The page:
Bizarre Vintage Photos Of Steam Engines After A Boiler Explosion From The Late 19th And Early 20th Centuries
There are many causes for boiler explosions such as poor water treatment causing scaling and over heating of the plates, low water level, a stuck safety valve, or even a furnace explosion that in turn, if severe enough, can cause a boiler explosion. Poor operator training resulting in neglect or other mishandling of the boiler has been a frequent cause of explosions since the beginning of the industrial revolution.
Boiler explosions are of a particular danger in (locomotive-type) fire tube boilers because the top of the firebox (crown sheet) must be covered with some amount of water at all times; or the heat of the fire can weaken the crown sheet or crown stays to the point of failure, even at normal working pressure.
This type of failure is not limited to railway engines, as locomotive-type boilers have been used for traction engines, portable engines, skid engines used for mining or logging, stationary engines for sawmills and factories, for heating, and as package boilers providing steam for other processes. In all applications, maintaining the proper water level is essential for safe operation.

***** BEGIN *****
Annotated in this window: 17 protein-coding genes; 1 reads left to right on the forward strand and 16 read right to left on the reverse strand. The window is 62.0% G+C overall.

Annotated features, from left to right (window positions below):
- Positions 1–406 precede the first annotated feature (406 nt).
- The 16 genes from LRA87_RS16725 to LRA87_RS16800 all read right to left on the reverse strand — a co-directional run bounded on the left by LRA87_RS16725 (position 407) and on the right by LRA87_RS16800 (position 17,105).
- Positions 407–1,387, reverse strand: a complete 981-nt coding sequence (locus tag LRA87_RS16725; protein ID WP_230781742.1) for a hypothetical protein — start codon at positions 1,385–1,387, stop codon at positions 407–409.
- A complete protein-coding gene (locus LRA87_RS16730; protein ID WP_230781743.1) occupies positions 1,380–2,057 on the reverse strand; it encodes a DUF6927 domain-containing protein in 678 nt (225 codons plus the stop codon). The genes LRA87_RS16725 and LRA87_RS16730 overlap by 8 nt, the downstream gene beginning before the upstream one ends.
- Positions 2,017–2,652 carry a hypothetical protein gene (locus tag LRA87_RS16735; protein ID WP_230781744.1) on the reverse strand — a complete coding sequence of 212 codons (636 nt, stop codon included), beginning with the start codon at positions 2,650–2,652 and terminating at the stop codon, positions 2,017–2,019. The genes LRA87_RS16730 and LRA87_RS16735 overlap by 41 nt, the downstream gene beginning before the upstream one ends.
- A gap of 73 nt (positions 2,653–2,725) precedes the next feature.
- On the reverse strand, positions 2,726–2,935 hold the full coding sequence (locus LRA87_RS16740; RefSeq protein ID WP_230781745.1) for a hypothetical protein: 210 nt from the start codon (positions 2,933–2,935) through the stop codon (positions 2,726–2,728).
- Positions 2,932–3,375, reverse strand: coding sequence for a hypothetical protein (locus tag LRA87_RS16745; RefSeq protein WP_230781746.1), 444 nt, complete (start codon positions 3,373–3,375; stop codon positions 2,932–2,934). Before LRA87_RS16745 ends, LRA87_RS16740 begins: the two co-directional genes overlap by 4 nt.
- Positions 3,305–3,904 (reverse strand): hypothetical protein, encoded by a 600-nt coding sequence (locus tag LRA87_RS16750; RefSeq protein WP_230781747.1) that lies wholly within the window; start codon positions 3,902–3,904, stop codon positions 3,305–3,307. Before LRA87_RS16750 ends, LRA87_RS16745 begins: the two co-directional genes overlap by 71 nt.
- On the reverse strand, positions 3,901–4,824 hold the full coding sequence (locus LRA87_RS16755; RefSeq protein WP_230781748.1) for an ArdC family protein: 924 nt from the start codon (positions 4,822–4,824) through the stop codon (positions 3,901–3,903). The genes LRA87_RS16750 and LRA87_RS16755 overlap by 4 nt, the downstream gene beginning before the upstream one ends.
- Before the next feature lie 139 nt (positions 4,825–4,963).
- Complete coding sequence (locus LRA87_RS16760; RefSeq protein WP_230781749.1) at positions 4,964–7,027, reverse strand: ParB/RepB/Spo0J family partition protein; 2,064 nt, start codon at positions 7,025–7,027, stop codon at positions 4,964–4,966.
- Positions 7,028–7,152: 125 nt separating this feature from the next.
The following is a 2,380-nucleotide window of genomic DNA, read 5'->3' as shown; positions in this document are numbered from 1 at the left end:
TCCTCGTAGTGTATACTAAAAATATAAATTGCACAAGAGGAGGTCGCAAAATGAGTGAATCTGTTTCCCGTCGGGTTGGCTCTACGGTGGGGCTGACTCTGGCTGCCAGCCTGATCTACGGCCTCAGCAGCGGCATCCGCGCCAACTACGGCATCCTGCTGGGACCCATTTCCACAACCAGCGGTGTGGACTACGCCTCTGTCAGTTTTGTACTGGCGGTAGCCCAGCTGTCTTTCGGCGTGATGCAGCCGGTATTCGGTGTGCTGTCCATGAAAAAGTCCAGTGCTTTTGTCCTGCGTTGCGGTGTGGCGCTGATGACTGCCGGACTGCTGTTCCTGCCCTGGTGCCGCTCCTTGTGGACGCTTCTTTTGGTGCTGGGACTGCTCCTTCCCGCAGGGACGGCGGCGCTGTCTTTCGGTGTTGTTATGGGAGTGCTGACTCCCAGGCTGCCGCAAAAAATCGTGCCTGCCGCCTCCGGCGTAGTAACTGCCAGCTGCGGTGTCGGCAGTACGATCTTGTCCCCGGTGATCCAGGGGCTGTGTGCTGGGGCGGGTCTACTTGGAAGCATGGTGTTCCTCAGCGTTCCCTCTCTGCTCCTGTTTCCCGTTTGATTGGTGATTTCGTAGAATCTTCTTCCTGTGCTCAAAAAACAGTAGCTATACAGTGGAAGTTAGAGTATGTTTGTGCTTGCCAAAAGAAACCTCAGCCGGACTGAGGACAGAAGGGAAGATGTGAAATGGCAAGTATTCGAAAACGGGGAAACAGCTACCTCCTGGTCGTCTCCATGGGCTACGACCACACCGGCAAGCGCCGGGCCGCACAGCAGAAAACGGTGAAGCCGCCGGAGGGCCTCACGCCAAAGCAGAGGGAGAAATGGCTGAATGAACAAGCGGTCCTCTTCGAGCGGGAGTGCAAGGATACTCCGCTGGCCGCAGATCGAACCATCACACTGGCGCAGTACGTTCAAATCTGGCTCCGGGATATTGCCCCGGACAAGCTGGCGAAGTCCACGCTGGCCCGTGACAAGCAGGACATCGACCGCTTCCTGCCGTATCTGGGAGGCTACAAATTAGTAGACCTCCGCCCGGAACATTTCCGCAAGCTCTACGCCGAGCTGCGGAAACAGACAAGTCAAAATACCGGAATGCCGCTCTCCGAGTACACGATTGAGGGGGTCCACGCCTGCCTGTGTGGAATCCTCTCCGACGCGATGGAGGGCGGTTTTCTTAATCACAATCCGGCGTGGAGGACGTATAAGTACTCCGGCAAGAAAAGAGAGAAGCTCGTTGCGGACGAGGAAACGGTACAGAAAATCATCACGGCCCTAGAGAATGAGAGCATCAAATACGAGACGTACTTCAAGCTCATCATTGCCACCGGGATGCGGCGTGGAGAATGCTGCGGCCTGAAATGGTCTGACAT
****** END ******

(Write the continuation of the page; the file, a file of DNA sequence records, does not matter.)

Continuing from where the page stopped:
In steam locomotive boilers, as knowledge was gained by trial and error in early days, the explosive situations and consequent damage due to explosions were inevitable. However, improved design and maintenance markedly reduced the number of boiler explosions by the end of the 19th century. Further improvements continued in the 20th century.
On land-based boilers, explosions of the pressure systems happened regularly in stationary steam boilers in the Victorian era, but are now very rare because of the various protections provided, and because of regular inspections compelled by governmental and industry requirements. Water heaters can explode with surprising violence when their safety devices fail.